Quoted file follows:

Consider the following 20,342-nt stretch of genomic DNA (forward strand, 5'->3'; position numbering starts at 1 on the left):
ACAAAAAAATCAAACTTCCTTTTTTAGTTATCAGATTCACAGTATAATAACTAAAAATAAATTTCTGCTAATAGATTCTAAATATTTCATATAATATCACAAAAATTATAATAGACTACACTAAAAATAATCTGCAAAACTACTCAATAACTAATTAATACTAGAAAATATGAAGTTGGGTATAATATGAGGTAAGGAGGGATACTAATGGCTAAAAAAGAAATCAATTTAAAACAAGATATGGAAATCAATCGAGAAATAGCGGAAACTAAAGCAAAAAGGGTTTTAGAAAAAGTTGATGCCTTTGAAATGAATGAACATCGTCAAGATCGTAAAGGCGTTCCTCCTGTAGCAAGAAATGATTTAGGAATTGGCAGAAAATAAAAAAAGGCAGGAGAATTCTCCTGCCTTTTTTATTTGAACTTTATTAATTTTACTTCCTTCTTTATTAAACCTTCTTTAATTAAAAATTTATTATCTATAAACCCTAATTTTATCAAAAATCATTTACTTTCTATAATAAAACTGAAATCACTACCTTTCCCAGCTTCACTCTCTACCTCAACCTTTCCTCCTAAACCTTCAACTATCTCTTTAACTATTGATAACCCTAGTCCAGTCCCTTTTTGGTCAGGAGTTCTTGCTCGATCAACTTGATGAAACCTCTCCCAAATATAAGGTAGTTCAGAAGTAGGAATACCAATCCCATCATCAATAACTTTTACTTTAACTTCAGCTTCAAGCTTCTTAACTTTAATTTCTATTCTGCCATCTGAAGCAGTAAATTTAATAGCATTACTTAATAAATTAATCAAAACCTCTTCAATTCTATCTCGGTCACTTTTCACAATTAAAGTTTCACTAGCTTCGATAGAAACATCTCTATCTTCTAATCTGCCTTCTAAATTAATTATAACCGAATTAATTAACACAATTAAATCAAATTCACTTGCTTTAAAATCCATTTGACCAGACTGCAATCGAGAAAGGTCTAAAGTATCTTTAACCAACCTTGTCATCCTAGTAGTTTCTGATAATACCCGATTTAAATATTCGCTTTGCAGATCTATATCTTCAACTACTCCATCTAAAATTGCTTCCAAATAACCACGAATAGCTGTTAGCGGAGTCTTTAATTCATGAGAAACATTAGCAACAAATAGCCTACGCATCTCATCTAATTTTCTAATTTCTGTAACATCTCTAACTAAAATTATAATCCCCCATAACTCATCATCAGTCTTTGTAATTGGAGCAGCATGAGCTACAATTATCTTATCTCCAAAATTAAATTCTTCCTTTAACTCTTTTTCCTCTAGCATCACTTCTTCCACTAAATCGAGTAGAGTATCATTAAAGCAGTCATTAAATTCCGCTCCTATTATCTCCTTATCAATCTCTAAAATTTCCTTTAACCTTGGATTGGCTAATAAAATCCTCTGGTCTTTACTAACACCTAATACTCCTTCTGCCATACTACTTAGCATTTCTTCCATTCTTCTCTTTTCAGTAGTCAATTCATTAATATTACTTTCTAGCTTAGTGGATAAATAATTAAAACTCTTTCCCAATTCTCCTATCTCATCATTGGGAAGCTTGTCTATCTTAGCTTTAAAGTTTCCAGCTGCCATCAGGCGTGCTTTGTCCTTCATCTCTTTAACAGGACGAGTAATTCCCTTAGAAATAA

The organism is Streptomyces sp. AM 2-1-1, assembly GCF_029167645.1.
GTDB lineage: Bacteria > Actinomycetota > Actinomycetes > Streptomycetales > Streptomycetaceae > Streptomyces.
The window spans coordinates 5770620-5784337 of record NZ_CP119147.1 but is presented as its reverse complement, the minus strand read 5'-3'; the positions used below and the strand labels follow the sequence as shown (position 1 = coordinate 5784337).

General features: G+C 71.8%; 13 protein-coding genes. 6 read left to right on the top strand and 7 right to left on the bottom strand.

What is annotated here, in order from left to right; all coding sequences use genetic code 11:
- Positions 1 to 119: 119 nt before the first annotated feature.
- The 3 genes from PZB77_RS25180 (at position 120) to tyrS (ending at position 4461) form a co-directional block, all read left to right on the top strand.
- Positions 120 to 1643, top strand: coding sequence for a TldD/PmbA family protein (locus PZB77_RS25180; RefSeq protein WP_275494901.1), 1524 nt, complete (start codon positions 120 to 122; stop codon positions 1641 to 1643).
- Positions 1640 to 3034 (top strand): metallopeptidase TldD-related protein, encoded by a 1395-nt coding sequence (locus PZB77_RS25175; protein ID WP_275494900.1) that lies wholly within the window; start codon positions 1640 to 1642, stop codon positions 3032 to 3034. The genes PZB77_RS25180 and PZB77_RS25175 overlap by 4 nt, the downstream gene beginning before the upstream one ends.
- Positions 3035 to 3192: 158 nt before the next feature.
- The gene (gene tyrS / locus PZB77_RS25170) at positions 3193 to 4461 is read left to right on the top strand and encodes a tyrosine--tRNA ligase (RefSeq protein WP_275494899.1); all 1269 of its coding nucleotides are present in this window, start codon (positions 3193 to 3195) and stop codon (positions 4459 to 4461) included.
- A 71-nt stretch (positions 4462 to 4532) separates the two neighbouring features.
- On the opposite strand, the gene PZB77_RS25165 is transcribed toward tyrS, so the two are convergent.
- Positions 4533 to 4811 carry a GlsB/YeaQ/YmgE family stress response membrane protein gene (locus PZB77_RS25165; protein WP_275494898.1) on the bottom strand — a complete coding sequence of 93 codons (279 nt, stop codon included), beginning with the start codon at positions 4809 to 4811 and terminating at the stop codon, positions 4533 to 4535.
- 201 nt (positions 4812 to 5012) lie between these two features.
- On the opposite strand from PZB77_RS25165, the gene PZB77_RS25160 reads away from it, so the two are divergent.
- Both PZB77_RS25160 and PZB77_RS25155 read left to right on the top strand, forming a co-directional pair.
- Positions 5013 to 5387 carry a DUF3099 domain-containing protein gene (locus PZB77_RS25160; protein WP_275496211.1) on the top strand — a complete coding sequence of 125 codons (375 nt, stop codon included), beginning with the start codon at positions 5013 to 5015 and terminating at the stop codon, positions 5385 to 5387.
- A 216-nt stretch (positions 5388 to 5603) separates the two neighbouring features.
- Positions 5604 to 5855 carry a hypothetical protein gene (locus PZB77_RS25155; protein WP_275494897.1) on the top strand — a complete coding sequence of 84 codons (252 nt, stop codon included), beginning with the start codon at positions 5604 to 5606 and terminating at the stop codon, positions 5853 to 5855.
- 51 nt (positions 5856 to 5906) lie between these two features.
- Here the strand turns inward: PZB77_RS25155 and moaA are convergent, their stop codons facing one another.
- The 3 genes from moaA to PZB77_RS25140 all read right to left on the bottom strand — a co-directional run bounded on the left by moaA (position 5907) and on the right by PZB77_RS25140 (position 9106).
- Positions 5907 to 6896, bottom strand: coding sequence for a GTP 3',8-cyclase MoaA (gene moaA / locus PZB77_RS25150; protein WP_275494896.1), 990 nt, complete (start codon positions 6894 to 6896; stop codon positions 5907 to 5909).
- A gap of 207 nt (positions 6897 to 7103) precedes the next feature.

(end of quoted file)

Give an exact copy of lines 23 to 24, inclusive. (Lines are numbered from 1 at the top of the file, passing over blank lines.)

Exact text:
- 51 nt (positions 5856 to 5906) lie between these two features.
- Here the strand turns inward: PZB77_RS25155 and moaA are convergent, their stop codons facing one another.